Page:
At an Ansible meetup last week somebody put this question to me: “I’m coming from the Puppet world, and there they have whole structures around testing modules (the same thing as Ansible roles) like Rspec. How do you handle the same thing with Ansible?”. Ah, this is a question I’ve heard many times. So here are my thoughts on it. I wouldn’t do it. Why ever not?! I hear you cry. Read on…
Infrastructure as code has brought with it many good things from software development - not least the ability to define our infrastructures and ‘replay’ them, giving us the foundations of sound “Dev Ops” automation pipelines and the ‘cattle vs pets’ mantra. However, I don’t believe we need to take every last piece of development practices and apply to IaC.
When we model an infrastructure in something like Ansible we are, in effect, laying the foundations for our ‘house’. Get a bit of the foundations wrong, and the house won’t stand up. Less of the metaphor, getting literal - if your web server is configured wrong, it won’t serve web pages. But what if it serves a webpage, but not the webpage I hear you ask. Well, this is where the testing comes in.
A few years back I wrote some Perl code for a monitoring system. The code connected to a number of different kinds of VPN device, of varying versions, and scraped their web interfaces. The system I was replacing didn’t cope very well when versions of the VPN OS changed - it just fell over. I had written a lot of tests before the main coding, and a few of the tests checked for correct scenarios, and false scenarios. In effect I was looking at both sides of the coin - my thinking was in the future if the OS changed then the tests would reveal something that did or did not work (they were also useful to prove that version upgrades of the Perl module would still work correctly too). What I actually checked for was known good strings the monitoring software needed from the VPN devices.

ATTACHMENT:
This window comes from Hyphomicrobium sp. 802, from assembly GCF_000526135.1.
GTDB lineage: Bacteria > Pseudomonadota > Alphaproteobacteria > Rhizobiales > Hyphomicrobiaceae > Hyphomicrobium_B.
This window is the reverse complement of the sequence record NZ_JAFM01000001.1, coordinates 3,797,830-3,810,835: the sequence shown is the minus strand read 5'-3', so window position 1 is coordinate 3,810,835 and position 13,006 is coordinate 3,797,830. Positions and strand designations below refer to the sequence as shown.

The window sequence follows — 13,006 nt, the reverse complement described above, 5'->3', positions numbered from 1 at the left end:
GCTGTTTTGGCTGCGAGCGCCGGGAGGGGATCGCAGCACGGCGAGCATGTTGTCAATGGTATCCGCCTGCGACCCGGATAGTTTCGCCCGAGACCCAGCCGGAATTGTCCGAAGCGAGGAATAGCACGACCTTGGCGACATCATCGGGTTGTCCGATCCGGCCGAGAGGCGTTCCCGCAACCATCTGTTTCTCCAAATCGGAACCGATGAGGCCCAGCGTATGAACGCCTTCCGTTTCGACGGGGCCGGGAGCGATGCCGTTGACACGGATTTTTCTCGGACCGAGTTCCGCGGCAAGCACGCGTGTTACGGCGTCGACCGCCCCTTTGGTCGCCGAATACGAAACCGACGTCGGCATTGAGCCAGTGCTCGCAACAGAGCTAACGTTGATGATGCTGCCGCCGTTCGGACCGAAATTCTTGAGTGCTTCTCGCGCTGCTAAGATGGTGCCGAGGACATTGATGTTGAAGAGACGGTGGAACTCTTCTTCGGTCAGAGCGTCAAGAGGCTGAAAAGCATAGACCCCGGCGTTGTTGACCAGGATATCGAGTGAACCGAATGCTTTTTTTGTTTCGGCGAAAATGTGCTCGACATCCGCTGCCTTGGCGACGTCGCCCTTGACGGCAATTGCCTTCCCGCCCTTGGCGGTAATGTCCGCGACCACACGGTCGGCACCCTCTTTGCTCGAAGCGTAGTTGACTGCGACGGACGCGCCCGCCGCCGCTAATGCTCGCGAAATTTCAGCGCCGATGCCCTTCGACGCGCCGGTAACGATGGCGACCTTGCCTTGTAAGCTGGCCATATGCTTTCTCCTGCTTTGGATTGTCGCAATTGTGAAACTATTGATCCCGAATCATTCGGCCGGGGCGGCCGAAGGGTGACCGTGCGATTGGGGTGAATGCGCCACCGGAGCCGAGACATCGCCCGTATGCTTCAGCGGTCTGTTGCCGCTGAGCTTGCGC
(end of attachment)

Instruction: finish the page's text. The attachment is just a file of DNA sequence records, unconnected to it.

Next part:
This is my thinking around infrastructure code testing. Think big picture - test the goal you’re expecting to arrive at. Ansible modules are designed to ‘fail fast’ and achieve ‘desired state’. If they’re successful then you’ve implemented the state you want (put a file into place, template a configuration, ensure a service is running, etc). If the module doesn’t arrive at the desired state, it fails. If it fails, the run isn’t successful, and the goal you need to test for isn’t reached.
The point has also been raised about edge cases, such as ‘what if ignore_errors was used by accident, a copy n paste mistake, perhaps’. Well, again, I suggest test for the end goal. And I don’t just mean do one test - I refer to my anecdote above and testing ‘both sides of the coin’. Do a run of the configuration play, then do another run. Do both arrive at the same place - i.e. is the full service delivering what it is supposed to?
Bigger picture context is important - I want to stress that what is in my head isn’t just confined to testing a few plays. I imagine in a well thought out system, testing of infrastructure automation would be, well, automated. If I were building out another infra today I would have a CI job that took IaC definitions and spun up VMs to test the end to end, automatically. Why not have an overnight job that takes the day’s CM work and builds the application from the ground up? (then tests it is delivering what it should).
To me testing of individual roles is adding work, it’s minutiae that doesn’t matter - when the bigger picture is done correctly.
But, if it makes you feel safer about your infrastructure automation then why not? Go ahead and test every role - it’s perfectly possible to do. All I’m saying is I wouldn’t, I would put my effort into making sure the end goal is working correctly.
Because no matter how you get the ball down the pitch, the point of the game is still to get it through the goal posts.